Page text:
Tissue-resident memory T (TRM) cells are immune sentinels that bear a key role in the local immune system and rapidly respond to infection. Our previous studies showed that mucosal immunization via intranasal pathways was more effective than intramuscular route. However, the mechanism of enhanced protective immunity remains unclear. Here, we formulated a Pseudomonas aeruginosa vaccine composed of type III secretion protein PcrV from P. aeruginosa and curdlan adjuvant and then administered by the intranasal route. Flow cytometry and immunofluorescence staining showed that the ratio of CD44+CD62L-CD69+CD4+ TRM cells induced by this vaccine was significantly increased, and IL-17A production was notably enhanced. Further analysis revealed that vaccinated mice can protect against the P. aeruginosa challenge even after administration with FTY720 treatment. What is more, our results showed that CD4+ TRM might be involved in the recruitment of neutrophils and provided partial protection against Pseudomonas aeruginosa. Taken together, these data demonstrated that CD4+ TRM cells were elicited in lung tissues after immunization with rePcrV and contributed to protective immunity. Furthermore, it provided novel strategies for the development of vaccines for P. aeruginosa and other respiratory-targeted vaccines.

1. Introduction

Pseudomonas aeruginosa (P. aeruginosa), a prevalent opportunistic pathogen and Gram-negative bacteria, tends to cause acute and chronic severe pulmonary infections [13]. P. aeruginosa infections are particularly problematic in mechanically ventilated patients, chronic obstructive pulmonary disease (COPD) patients, and cystic fibrosis (CF) patients [49]. Recently, the emergence of multidrug-resistant (MDR) P. aeruginosa has become a serious clinical challenge, posing a serious threat to effective infection control in clinical [911]. Over the past decades, enormous efforts have been focused on P. aeruginosa vaccines. Regrettably, no approved vaccines are available for treatment of P. aeruginosa infections [12], because of its high diversity and variability.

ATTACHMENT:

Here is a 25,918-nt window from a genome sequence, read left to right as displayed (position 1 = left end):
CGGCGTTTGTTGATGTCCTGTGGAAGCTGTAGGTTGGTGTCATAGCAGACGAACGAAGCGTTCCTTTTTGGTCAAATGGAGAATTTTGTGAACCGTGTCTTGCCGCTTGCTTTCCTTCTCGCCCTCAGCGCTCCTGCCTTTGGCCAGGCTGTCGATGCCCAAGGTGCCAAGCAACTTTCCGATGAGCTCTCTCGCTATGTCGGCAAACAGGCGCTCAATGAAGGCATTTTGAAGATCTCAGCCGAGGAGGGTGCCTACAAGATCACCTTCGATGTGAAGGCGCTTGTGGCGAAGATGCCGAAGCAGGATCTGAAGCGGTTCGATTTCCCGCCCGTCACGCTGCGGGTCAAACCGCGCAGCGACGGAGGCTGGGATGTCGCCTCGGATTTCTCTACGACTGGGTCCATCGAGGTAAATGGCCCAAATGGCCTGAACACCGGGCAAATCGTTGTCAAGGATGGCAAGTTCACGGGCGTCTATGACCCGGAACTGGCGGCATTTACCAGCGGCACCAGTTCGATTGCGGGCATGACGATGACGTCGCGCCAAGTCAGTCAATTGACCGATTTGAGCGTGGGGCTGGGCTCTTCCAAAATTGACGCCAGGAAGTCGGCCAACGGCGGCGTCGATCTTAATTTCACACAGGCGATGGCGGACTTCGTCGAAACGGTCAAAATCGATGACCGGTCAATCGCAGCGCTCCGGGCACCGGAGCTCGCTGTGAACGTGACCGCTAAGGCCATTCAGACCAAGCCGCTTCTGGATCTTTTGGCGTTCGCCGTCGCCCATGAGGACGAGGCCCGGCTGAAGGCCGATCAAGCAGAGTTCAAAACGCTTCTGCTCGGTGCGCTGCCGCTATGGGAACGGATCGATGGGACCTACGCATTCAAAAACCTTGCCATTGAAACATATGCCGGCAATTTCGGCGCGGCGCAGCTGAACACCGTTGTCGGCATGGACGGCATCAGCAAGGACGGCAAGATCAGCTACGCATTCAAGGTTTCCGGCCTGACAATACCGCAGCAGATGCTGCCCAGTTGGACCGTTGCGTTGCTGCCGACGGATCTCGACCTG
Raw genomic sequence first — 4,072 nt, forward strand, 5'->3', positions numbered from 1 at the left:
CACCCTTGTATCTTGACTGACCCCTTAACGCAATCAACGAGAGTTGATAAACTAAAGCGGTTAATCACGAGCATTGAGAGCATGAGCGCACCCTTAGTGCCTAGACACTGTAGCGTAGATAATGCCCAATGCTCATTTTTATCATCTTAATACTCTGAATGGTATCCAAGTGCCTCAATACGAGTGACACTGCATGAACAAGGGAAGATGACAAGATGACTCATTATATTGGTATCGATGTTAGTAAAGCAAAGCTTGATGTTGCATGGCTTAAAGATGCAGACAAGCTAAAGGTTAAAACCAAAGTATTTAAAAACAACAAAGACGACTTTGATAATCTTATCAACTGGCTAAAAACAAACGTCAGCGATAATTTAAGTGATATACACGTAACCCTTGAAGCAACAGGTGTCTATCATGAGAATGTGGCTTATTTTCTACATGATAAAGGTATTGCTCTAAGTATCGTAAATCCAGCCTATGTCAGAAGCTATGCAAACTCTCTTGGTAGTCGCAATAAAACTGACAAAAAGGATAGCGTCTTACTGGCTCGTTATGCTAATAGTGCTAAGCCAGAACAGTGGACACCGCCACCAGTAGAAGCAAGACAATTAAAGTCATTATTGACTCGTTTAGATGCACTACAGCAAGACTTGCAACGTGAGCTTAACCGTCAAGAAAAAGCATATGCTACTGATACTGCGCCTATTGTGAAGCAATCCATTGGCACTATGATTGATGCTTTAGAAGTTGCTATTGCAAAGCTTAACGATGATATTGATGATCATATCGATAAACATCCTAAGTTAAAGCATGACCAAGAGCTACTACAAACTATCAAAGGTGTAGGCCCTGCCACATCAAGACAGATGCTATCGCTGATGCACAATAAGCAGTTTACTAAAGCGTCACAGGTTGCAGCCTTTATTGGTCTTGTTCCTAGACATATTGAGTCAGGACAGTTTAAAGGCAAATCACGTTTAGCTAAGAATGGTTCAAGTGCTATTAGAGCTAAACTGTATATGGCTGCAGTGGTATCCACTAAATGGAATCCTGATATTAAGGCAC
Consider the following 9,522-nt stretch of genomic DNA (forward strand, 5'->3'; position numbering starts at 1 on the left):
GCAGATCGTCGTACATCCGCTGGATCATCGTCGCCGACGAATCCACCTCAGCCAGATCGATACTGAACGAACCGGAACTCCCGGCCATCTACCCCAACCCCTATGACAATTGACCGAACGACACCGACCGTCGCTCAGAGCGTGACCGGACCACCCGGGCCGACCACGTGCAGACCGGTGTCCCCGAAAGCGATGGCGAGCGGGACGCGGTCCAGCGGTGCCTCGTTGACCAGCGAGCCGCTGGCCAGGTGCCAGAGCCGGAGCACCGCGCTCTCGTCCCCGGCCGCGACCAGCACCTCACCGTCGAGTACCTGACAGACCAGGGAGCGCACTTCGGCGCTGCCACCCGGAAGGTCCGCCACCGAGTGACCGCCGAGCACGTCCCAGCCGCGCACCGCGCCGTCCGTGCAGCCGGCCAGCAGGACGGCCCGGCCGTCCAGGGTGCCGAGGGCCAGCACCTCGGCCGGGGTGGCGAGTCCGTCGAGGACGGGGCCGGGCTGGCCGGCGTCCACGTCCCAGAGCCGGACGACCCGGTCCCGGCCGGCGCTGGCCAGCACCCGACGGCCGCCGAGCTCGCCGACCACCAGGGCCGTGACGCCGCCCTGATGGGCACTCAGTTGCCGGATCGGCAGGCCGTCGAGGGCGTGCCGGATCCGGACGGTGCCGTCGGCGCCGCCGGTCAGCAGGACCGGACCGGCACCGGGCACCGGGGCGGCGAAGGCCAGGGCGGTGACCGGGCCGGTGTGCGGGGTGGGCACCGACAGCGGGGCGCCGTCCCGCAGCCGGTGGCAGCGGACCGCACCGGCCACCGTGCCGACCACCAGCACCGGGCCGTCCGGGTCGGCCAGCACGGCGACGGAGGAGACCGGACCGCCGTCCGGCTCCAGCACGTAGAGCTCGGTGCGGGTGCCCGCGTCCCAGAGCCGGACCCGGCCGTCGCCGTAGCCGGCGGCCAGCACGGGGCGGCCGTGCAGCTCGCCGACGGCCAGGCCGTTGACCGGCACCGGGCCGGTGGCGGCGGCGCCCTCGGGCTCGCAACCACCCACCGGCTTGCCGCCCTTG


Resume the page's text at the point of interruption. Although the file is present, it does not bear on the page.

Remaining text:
Tissue-resident memory (TRM) cells are a new subpopulation of memory T cells recently identified, which embedded within peripheral tissues [1315]. TRM cells serve as immune sentinels at the respiratory tract and provide rapid and broad-spectrum protective effects against a variety of respiratory infection pathogens [1517]. Induction of memory T and B cells has now been widely accepted as the principal disciplines for effective vaccine design which could provide robust protective immunity against pathogens caused by prior infection [1820]. Both CD4 and CD8 TRM reside in mucosal could be produced by natural infection [21]; however, natural infection could be lethal. Thus, finding an effective way to induce highly protective TRM cells could be an ideal choice especially for the prevention of P. aeruginosa. Previous study showed the type of vaccines and adjuvants, and the route of vaccination could influence the efficacy of TRM. For pulmonary infectious diseases, mucosal immunization via the intranasal pathways is more effective than intramuscular route in inducing and stimulating immune protection of TRM [20, 22].

Th17 has been regarded as a major player in the anti-P. aeruginosa immunity; indeed, in our previous study, we identified a soluble P. aeruginosa antigen called rePcrV which could induce Th17 response and provide protection against P. aeruginosa by intranasal immunization [23]. Another substrate, 1,3-β-glucan, derived from Alcaligenes faecalis, has also been reported to prompt a Th1/Th17 response [24, 25]. Therefore, we combined rePcrV and 1,3-β-glucan supplemented with curdlan as an adjuvant. After immunization with the vaccine by intranasal administration, we observed that the ratio of CD44+CD62L-CD69+CD4+ TRM cells induced by this vaccine was significantly increased, and IL-17A production of this subpopulation was notably enhanced after in vitro stimulation. Vaccinated mice infected with P. aeruginosa showed a sharp reduction in the bacterial burden. What is more, our results showed that CD4+ TRM may involve the recruitment of neutrophils and provide partial protection against P. aeruginosa. Better understanding the underline mechanism could provide new strategies for the development of vaccines for P. aeruginosa and other respiratory-targeted vaccines.